On my recent trip to Italy, many of my Italian friends often surprised me with a question I honestly didn’t expect. They wanted to know what I did all day in America.
I did my best to gloss over the question. Why? For one thing, I found it a little weird. What exactly were they getting at?
If you are any kind of artist — I am a freelance writer — the answer is always complicated. Creative work just doesn’t allow for cookie-cutter answers.
I also knew that if I confessed the truth of my day-to-day — my “real” life in rural New Hampshire — it would probably disappoint them. Decades of experience have taught me that Italians want the imagined American life to correspond to some Hollywood movie they once saw (which is not so different from what Americans expect from Italians). I’m afraid I fail on all the movie counts. I hardly have Diane Keaton’s life and boyfriend — Jack Nicholson — in “Something’s Gotta Give.” Though I live near a covered bridge, I’m hardly Meryl Streep in “The Bridges of Madison County.”
The repeated probing got me to wondering where in fact all my hours go. So when I got home I decided to take a better and closer look at my hours and how they pass. Here’s what I learned.
Every day begins with tea, toast, and a shameful amount of catching up on news and social media. I also let out my dog Alfie. After his morning ablutions, he usually returns to bed.
I can then have one of two kinds of days: a “busy day” or a “home day.” A busy day involves going to the gym to swim, taking an exercise class with a dozen older ladies like me or working with a trainer on minimizing the cumulative effects of sitting too much. Another kind of busy day can involve making lunch for the homeless at a local shelter.
Because busy days mean driving, they are also errand days.
My other kind of day, the “home” variety, goes like this:
It begins with the intention to spend a solid hour on a writing project. First, I look at email, the news and social media to see if anything has happened since I last checked. This takes a bite out of the solid hour. Even so, I never let the checking run past 10:30 a.m. on the dot, which is about the time I finally get going with the writing. But 10:30 is also the time Alfie arises and plants himself by the cabinet where tennis balls are kept. I resist his silent plea for an entertainment partner as long as possible. When I relent, he selects his “ball of the day” (a mysterious canine process).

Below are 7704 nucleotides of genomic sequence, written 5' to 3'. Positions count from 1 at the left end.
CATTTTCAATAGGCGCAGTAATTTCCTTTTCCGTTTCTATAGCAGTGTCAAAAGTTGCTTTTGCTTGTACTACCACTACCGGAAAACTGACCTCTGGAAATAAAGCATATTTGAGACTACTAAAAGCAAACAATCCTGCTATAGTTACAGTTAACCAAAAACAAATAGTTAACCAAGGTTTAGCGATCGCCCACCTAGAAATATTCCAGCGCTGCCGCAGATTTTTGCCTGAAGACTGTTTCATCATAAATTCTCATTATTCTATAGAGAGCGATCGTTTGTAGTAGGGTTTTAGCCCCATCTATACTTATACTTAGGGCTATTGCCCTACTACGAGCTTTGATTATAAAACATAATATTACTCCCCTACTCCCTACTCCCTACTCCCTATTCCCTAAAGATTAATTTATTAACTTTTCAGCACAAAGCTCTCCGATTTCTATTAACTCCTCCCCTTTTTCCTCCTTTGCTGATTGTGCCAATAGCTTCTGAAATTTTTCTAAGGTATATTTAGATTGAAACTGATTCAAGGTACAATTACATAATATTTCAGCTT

Pretty soon Alfie is over-excited by play and needs to go outdoors. By now — did I mention I had sat down to write? — I’ve lost my concentration. I do the dishes and maybe some laundry. Then I try to really get down to writing.
This pattern repeats until I can justify having lunch.
After lunch, the pattern is the same, with the addition of a desire to take a nap.
But I won’t let myself nap.
The only way to rationalize not writing is by doing “necessary” outdoor work, such as moving my log pile or collecting kindling. I recently acquired a life-changing device intended to help harvest pecans, which allows me to avoid writing in the name of both safety and charity. With the pecan device I collect the acorns that make walking in my yard like walking on ball bearings. The haul (it fills six large dog-food bags) is donated to a man who cares for orphaned bear cubs.
Outdoor work is essential, to be sure. But it also keeps the dog happy and occupied as I toss his ball. Amid this back and forth, he surveys the property for wildlife incursions and protects my acorn harvest against marauding squirrels.
By 4 p.m., I need a cup of tea and dog and “writer” go back into the house. I’m thinking that this time I’ll truly get back to writing.
But then the dog barks wildly. There’s a trespasser! The eagle is in our tree again! There’s a squirrel burying nuts! Another dog barked several miles away!
Writing is now almost a lost cause and Alfie needs to calm down. The solution is a 45-minute walk in the name of dog exercise. This is also justification for listening to an audio book or podcast, impermissible indulgences if dog-walking didn’t compel me out and about.
After the walk, there’s not much time to really accomplish anything and it’s a bit early to occupy myself with dinner. I check email or attempt some administrative chore postponed because writing was a higher priority.
In any case, at exactly 5:45, Alfie reminds me that it’s time for his evening walk, and that is a must.
I listen to more podcasts or audiobooks.
It’s now time for dinner and lighting the wood stove. After a walk and his nightly biscuit, Alfie settles into his basket by the fire.
I too settle in and actually compose a few paragraphs before succumbing to the urge to doze.
So ends another day in America. It was pretty similar to a day in my one-time Milan home, where instead of minding a woodstove and yardwork and patrolling for eagles, I procrastinated with home improvement projects and the dog kept me apprised of neighbors’ comings and goings.
My analysis of a day in New Hampshire has revealed one detail that’s exactly in keeping with my Italian days: What I do all day as a human is largely determined by a dog.